Nicholas Vila Byers

Prize-Winning Journalist and Impassioned Community Organizer, Wesleyan University

Location icon United States

I’m a gifted writer and zealous organizer fascinated by the intersections of community, art, and social justice. From writing nonfiction on San Francisco’s housing crisis, to leading restorative justice circles in downtown Oakland, to hosting a hip-hop radio show at Wesleyan University, my interests vary, and yet all connect to a goal of fostering community through creative media. With experiences providing direct services to clients at social service centers, writing pithy, yet reflective articles on strict deadlines, and facilitating workshops on everything from the opioid epidemic to sexual assault intervention, I can offer a multitude of skills, and a great reserve of enthusiasm to any like-minded organization. Upon graduating from a rigorous, multidisciplinary social studies program at Wesleyan University in May 2019, I look forward to exploring potential futures in music journalism, arts education, and alternatives to incarceration.

Portfolio
The Wesleyan Argus
09/20/2018
Noname, No Fame, Just Fatimah

When she first stepped onto the scene in 2016, Chicago rapper Noname (born Fatimah Warner) made her outlook on fame clear in her very first lyric: "And I know, the money don't really make me whole."

Medium
10/03/2018
"I'll Fly Away": The Overlooked Fallout of San Francisco's Tech Boom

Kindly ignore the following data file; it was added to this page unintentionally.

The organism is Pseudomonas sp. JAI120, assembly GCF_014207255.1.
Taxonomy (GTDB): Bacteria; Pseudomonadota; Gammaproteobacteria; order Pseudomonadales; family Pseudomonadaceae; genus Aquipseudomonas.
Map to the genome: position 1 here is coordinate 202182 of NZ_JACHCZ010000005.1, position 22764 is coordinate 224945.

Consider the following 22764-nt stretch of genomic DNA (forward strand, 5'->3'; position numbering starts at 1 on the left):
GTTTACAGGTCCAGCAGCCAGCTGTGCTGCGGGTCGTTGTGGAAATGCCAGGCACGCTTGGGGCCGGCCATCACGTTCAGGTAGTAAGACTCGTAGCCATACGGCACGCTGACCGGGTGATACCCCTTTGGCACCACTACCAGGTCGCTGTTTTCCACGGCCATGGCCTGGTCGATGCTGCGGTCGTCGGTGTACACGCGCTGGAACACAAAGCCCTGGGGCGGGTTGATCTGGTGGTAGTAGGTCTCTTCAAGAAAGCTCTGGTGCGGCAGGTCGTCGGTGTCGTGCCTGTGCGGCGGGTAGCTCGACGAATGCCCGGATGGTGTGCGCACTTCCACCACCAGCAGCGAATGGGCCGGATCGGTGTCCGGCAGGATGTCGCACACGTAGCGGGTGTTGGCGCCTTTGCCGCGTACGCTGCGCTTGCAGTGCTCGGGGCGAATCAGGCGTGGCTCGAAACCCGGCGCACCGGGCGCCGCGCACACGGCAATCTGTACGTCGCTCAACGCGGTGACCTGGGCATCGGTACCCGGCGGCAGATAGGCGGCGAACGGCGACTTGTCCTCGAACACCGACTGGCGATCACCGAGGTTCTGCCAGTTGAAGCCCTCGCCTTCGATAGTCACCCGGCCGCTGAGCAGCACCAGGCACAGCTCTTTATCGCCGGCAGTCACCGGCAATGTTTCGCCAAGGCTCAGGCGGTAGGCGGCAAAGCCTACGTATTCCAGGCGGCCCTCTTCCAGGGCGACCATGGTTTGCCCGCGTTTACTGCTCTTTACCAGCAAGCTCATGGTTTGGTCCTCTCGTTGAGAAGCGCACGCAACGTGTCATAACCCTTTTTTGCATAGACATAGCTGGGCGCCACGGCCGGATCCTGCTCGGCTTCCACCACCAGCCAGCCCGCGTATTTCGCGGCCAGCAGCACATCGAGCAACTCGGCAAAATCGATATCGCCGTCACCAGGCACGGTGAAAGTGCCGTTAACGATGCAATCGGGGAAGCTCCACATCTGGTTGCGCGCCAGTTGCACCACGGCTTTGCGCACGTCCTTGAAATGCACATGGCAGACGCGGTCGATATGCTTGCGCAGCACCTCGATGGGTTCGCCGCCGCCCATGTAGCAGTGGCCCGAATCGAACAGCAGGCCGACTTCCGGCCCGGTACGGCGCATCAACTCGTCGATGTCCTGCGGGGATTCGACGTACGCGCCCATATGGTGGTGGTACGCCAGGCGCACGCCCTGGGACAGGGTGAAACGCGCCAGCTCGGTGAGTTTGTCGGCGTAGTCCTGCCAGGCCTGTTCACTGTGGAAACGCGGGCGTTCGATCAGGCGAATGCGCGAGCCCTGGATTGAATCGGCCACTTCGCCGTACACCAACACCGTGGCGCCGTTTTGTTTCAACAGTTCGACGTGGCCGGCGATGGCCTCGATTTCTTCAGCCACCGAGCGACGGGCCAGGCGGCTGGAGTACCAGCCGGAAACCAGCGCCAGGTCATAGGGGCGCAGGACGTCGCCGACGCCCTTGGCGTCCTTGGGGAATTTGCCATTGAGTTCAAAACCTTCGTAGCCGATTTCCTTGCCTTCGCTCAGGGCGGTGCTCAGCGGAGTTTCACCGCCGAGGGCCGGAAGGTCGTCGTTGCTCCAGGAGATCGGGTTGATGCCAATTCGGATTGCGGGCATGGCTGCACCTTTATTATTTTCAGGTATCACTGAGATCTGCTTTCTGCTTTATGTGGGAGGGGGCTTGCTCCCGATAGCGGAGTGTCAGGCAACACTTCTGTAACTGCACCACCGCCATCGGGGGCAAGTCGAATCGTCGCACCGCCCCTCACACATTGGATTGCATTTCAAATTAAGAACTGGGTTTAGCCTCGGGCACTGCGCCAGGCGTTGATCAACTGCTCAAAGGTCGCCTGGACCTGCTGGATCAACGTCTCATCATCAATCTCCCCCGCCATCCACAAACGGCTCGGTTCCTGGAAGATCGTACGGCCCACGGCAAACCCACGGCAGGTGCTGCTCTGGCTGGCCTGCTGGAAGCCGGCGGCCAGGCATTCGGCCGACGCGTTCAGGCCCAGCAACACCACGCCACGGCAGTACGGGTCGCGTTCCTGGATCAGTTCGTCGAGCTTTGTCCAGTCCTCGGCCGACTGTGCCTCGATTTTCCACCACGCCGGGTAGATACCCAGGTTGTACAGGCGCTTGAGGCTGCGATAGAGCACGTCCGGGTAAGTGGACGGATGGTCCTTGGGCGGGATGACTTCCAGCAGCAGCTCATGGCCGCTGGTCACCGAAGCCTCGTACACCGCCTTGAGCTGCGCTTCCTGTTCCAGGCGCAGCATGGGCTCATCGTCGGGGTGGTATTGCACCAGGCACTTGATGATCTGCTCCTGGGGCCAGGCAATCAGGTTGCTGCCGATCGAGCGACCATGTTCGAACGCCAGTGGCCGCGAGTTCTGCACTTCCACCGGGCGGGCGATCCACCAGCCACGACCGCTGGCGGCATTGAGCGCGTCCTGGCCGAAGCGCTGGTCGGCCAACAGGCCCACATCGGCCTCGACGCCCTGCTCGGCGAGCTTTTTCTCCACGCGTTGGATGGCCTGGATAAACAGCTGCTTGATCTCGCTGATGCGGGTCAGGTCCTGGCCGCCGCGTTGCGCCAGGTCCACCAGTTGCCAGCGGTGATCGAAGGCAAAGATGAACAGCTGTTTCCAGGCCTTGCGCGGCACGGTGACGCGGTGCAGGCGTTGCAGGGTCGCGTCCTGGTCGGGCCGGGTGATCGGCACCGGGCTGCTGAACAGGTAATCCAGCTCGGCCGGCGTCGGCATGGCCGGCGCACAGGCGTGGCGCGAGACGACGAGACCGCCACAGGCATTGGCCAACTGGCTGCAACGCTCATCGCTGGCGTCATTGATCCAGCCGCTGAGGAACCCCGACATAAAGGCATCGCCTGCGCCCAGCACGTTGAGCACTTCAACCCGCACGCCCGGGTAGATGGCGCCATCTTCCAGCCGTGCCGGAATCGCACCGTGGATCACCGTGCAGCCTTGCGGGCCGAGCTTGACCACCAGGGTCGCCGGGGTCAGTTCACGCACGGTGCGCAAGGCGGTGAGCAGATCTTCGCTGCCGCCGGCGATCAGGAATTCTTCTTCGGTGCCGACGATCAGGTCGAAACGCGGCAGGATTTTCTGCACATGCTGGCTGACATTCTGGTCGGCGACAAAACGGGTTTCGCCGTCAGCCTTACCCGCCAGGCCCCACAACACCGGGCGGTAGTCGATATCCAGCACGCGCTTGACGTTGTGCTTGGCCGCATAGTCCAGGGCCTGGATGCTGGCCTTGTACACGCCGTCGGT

She is clearing her throat between her screams. Raving about her sex life, or someone's lies, or the insincere apology of a fellow passenger. I look at her for a fraction of a second, averting my eyes with the rest of the bus when I notice that she's out of it.

The Wesleyan Argus
10/04/2018
The Deceptive Simplicity of Lonnie Holley's "MITH"

Lonnie Holley's artworks are often profoundly intertextual. The centerpiece of his new album "MITH," is named "I Snuck off the Slave Ship," which also titled his recent solo exhibition at the Atlanta Contemporary Museum.

The Wesleyan Argus
09/13/2018
The Deaths and Resurrections of Mac Miller: A Flawed MC Who Was Reinventing Himself Until the...

When Mac Miller came up via frat-rap anthem "Donald Trump," the story was familiar. Following the model of Vanilla Ice, Marky Mark, Eminem, and countless other white men in the rap industry, Mac seemed destined for huge commercial success via cultural appropriation. When he released his first commercial album, just like his predecessors, Mac did well.

The Wesleyan Argus
04/13/2018
CARE FOR ME Turns Mourning into Masterwork

On "LIFE," the second single from his new album CARE FOR ME, Saba offers a devastating portrait of his current existence, rapping, "That's life-Momma mixed the vodka with the Sprite / They killed my cousin with a pocket knife." A bar later he mentions his formerly-incarcerated uncle: "He got out a year and then he died."

Medium
11/29/2016
A Fragmented 49 Miles: Reevaluating San Francisco's Residential Space

I walk through the Tenderloin every couple of months when I volunteer at Glide's soup kitchen on Ellis Street. In the Tenderloin homeless men sleep under faded awnings, trans women strut the sidewalks, and mentally ill people talk to themselves. The streets smell of urine.

The Wesleyan Argus
12/01/2016
Tribe's Polemical Tribute to Phife Dawg

A Tribe Called Quest released their first album in almost 20 years, four days after the presidential election. We Got It from Here...Thank You 4 Your Service expresses a chilling paranoia regarding the state of the Western world.

The Wesleyan Argus
12/01/2016
The Knowles Sisters and Protest Music

Is it a coincidence that Solange and Beyoncé Knowles are the first siblings since Master P and Silkk da Shocker to both chart number-one albums? Perhaps not, considering Solange's use of Master P's vocals throughout her new album, A Seat at the Table .

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